Dec. 30 (Bloomberg) -- China’s stocks fell, sending the benchmark index towards a third year of losses in four and putting it on track to become Asia’s worst-performing bourse. Financial and commodity companies led declines today.
Bank of China Ltd. and Bank of Communications Co. dropped at least 1.9 percent to lead declines for lenders. Jiangxi Copper Co. slid 0.9 percent to pace losses for metal producers. Poly Real Estate Group Co. slid 1.6 percent, extending this year’s loss to 41 percent. Fiberhome Telecommunication Technologies Co. jumped 2.1 percent, adding to a 35 percent rally in 2013 as phone stocks rose after the government said investment in the telecom industry is expected to exceed 350 billion yuan ($57.7 billion) in 2014.
The Shanghai Composite Index fell 0.2 percent to 2,097.53 at the close. The index has slumped 7.4 percent this year on concern an economic slowdown is curbing profits and higher money-market rates are boosting lending costs for companies.
“We are in a weak market as the government is starting to tackle structural reforms of the economy,” said Zhang Haidong, an analyst at Tebon Securities Co. in Shanghai. “That may take a toll on short-term growth.”
China unveiled the biggest reform package since the 1990s last month, pledging to allow more private investment in state-controlled industries, after earlier promising to give markets a greater role in shaping the economy.
Bank of China fell 1.9 percent to 2.61 yuan today. Bank of Communications, part-owned by HSBC Holdings Plc, sank 2.3 percent to 3.80 yuan.
Poly Real Estate, the second-biggest developer, slumped 1.6 percent to 8.03 yuan. The Shanghai Composite’s property stock index has lost 13 percent this year, the worst performer among the five industry groups. Measures tracking energy and material companies in the CSI 300 slumped at least 30 percent for the biggest losses among the 10 industry groups.
Jiangxi Copper, China’s biggest producer of the metal, fell 0.9 percent to 14.02 yuan, extending this year’s slump to 41 percent. Yanzhou Coal Mining Co. dropped 0.8 percent to 8.74 yuan and has declined 52 percent this year.
A measure of phone stocks in the CSI 300 gained 0.5 percent, the most among the 10 industry groups. Fiberhome Telecommunication rose 2.1 percent to 15.38 yuan. ZTE Corp., the second-biggest phone-equipment maker, added 1 percent to 13.23 yuan. The telecom gauge has jumped 20 percent this year.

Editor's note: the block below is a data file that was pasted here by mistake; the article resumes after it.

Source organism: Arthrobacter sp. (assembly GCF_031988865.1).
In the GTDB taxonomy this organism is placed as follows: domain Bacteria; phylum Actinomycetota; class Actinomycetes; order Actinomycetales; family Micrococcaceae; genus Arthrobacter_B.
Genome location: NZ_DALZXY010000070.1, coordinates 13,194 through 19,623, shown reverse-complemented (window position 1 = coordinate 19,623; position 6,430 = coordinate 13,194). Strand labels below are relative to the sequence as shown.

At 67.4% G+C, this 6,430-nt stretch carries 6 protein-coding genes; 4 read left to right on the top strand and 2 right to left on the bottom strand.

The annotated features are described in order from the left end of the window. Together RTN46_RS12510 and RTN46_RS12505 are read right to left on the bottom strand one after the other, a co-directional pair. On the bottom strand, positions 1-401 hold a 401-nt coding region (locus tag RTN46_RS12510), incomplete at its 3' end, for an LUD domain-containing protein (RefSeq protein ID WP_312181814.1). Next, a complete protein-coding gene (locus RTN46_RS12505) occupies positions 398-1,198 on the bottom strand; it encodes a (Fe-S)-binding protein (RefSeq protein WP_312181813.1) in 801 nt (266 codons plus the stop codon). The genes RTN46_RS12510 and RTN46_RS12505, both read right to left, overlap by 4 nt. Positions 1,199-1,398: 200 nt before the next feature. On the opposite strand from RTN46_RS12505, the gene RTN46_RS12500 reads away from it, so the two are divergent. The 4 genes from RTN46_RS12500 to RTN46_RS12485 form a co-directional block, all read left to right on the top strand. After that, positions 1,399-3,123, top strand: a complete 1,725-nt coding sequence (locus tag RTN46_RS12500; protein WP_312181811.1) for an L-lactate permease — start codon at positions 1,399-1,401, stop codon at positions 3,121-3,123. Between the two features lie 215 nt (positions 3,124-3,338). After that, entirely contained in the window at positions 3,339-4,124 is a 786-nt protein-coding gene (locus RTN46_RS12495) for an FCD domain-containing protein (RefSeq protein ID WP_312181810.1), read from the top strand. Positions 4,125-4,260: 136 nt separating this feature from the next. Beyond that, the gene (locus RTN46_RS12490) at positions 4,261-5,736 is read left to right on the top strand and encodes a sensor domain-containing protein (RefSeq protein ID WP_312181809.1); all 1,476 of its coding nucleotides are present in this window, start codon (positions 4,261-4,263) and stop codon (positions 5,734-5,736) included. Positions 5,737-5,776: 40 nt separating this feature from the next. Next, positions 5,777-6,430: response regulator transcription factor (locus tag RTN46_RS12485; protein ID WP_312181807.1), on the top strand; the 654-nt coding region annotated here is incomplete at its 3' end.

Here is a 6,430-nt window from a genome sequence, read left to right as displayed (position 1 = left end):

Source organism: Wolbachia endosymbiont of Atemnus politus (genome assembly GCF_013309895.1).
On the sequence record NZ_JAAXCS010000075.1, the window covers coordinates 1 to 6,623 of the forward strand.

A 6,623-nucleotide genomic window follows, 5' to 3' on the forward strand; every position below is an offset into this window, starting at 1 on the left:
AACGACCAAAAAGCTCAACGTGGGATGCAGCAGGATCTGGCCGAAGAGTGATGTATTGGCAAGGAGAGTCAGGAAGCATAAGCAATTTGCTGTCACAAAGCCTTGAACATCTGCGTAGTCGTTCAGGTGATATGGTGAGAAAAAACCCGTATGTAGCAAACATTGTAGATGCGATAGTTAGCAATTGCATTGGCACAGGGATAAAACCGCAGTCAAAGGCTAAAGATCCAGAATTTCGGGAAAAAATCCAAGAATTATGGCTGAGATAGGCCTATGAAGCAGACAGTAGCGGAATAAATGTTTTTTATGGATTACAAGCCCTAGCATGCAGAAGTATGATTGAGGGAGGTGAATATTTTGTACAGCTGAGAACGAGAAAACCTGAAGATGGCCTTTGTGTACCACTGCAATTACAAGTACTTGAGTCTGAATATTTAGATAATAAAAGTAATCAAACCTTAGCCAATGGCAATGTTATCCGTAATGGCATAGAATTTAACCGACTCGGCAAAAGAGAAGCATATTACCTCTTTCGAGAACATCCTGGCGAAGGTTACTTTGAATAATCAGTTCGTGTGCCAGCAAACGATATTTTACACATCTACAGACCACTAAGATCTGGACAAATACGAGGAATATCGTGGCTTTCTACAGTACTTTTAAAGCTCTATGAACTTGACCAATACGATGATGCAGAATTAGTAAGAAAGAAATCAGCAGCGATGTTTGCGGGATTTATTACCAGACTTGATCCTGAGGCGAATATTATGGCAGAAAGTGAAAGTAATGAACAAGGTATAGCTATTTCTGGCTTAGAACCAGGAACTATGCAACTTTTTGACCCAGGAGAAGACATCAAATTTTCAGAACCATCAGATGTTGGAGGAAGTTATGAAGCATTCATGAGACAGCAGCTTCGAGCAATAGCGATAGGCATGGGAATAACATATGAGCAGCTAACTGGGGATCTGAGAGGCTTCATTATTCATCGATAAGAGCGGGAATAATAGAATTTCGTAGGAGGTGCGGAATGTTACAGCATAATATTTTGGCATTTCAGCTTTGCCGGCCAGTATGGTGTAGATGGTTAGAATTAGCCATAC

China plans to invest 100 billion yuan in fourth-generation mobile networks in 2014, the official Xinhua News Agency cited Miao Wei, Minister of Industry and Information Technology, as saying. He also provided China’s telecom investment estimate for next year.
The Shanghai measure will rise 22 percent next year, according to the median forecast of four brokerages that provided targets including Credit Suisse Group AG. The index trades at 8.1 times projected profit for the next 12 months, close to the cheapest level since July 31. Trading volumes in the index were 30 percent below the 30-day average today, according to data compiled by Bloomberg.
China’s benchmark money-market rate fell for a fifth day after the first weekly cash injection by the central bank this month. The seven-day repurchase rate slid 19 basis points, or 0.19 percentage point, to 4.92 percent as of 3:23 p.m. in Shanghai, according to a weighted average compiled by the National Interbank Funding Center.
The rate will probably stay near a record in the coming quarter as policy makers seek to cut overall debt that a state-run researcher estimates has topped $18 trillion. The seven-day repo will average 4.5 percent, according to the median estimate of 11 analysts and traders in a Bloomberg survey. That’s near the unprecedented 4.65 percent in the three months that started Oct. 1, and up from 3.2 percent in the first quarter.
The Hang Seng China Enterprises Index slid 0.6 percent today. The Bloomberg China-US Equity Index, the measure of the most-traded U.S.-listed Chinese companies, added 1.3 percent in New York on Dec. 27.
To contact Bloomberg News staff for this story: Zhang Shidong in Shanghai at email@example.com
To contact the editor responsible for this story: Michael Patterson at firstname.lastname@example.org